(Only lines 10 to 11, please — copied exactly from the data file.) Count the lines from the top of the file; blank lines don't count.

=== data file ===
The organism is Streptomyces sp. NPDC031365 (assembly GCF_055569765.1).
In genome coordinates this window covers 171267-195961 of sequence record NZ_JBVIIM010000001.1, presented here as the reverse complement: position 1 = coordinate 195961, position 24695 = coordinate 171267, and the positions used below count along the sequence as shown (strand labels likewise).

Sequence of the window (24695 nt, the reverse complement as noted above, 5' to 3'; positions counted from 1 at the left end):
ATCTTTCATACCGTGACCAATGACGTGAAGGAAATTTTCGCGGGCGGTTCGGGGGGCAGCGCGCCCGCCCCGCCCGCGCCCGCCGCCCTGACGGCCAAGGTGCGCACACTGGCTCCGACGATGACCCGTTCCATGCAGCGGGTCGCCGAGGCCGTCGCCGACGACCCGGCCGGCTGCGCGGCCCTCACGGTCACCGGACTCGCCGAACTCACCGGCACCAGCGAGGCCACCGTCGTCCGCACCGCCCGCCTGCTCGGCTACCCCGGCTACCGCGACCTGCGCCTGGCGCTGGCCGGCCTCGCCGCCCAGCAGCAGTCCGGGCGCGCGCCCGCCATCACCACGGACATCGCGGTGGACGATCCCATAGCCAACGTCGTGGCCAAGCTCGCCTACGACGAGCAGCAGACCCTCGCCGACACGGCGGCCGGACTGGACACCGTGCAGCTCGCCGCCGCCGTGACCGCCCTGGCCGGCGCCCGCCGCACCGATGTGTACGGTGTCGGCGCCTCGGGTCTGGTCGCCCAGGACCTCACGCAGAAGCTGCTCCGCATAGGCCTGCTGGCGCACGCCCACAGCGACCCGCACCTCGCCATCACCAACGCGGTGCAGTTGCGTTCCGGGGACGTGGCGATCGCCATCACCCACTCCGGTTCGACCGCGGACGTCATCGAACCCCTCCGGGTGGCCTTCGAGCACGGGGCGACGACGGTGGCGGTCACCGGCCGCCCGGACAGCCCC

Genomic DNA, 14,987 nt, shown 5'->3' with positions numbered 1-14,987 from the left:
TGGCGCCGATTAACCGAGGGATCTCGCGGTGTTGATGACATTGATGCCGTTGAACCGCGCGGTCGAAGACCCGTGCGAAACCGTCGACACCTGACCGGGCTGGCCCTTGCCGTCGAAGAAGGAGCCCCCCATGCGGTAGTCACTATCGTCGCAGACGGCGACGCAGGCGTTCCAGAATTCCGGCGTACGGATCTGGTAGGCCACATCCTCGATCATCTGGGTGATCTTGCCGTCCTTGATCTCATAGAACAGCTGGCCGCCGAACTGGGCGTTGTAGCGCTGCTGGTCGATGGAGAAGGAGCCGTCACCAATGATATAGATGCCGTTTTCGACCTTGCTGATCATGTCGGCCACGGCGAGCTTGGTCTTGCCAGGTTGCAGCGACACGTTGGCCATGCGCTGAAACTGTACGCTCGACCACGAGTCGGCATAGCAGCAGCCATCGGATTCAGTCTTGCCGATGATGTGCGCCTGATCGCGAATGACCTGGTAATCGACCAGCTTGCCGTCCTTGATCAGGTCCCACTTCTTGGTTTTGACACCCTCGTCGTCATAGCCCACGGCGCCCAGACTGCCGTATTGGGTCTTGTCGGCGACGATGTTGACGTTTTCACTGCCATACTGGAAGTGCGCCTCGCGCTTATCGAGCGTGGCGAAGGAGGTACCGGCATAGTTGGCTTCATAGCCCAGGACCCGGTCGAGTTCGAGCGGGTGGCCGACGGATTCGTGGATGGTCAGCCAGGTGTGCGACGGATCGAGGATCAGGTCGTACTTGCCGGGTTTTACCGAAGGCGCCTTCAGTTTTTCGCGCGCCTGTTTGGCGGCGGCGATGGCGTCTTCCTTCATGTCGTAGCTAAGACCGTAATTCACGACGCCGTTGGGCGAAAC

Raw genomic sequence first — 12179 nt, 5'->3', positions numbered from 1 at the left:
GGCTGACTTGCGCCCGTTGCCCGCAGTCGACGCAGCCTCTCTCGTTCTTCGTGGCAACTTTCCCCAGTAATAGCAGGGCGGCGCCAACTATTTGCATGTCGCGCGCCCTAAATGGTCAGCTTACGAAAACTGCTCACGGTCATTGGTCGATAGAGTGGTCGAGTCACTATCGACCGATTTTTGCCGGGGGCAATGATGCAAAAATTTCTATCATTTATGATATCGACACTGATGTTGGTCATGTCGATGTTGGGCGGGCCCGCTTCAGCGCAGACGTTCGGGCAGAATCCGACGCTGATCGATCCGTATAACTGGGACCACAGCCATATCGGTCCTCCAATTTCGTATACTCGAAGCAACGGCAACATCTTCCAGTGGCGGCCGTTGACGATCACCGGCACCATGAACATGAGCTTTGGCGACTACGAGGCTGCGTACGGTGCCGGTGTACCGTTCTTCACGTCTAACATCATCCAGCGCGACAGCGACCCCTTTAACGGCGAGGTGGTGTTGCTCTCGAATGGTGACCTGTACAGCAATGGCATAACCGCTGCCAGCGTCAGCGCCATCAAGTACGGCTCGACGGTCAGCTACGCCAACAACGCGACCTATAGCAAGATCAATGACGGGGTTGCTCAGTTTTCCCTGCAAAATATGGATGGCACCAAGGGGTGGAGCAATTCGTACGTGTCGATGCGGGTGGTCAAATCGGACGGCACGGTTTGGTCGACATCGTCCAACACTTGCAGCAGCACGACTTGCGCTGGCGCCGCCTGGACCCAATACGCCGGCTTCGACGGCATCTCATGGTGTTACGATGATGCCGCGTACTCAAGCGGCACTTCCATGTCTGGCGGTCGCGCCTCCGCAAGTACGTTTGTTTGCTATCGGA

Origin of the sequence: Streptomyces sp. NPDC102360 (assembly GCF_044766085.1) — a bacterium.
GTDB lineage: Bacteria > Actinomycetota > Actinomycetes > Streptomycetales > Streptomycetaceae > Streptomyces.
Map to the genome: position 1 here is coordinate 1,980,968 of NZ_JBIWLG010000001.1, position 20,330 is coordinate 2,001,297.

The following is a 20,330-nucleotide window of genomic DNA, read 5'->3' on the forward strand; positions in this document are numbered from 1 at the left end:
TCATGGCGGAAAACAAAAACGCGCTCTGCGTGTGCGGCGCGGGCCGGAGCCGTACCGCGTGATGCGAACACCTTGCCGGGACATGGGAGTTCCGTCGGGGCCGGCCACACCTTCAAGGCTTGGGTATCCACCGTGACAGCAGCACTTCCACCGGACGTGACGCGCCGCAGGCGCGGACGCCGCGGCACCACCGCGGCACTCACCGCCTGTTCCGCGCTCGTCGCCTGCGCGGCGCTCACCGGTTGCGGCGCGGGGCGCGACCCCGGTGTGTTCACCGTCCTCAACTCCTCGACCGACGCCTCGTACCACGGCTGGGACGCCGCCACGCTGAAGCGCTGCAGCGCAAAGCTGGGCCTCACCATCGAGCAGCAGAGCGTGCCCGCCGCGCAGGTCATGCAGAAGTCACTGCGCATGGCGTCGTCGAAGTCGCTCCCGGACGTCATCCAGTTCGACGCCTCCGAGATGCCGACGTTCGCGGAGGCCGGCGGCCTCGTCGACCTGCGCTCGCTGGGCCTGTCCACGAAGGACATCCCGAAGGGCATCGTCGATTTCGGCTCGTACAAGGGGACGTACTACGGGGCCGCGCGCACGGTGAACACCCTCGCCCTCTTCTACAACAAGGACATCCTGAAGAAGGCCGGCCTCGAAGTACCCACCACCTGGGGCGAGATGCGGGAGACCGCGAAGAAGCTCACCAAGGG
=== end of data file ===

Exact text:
GTDB lineage: Bacteria > Actinomycetota > Actinomycetes > Streptomycetales > Streptomycetaceae > Streptomyces.
Map to the genome: position 1 here is coordinate 1,980,968 of NZ_JBIWLG010000001.1, position 20,330 is coordinate 2,001,297.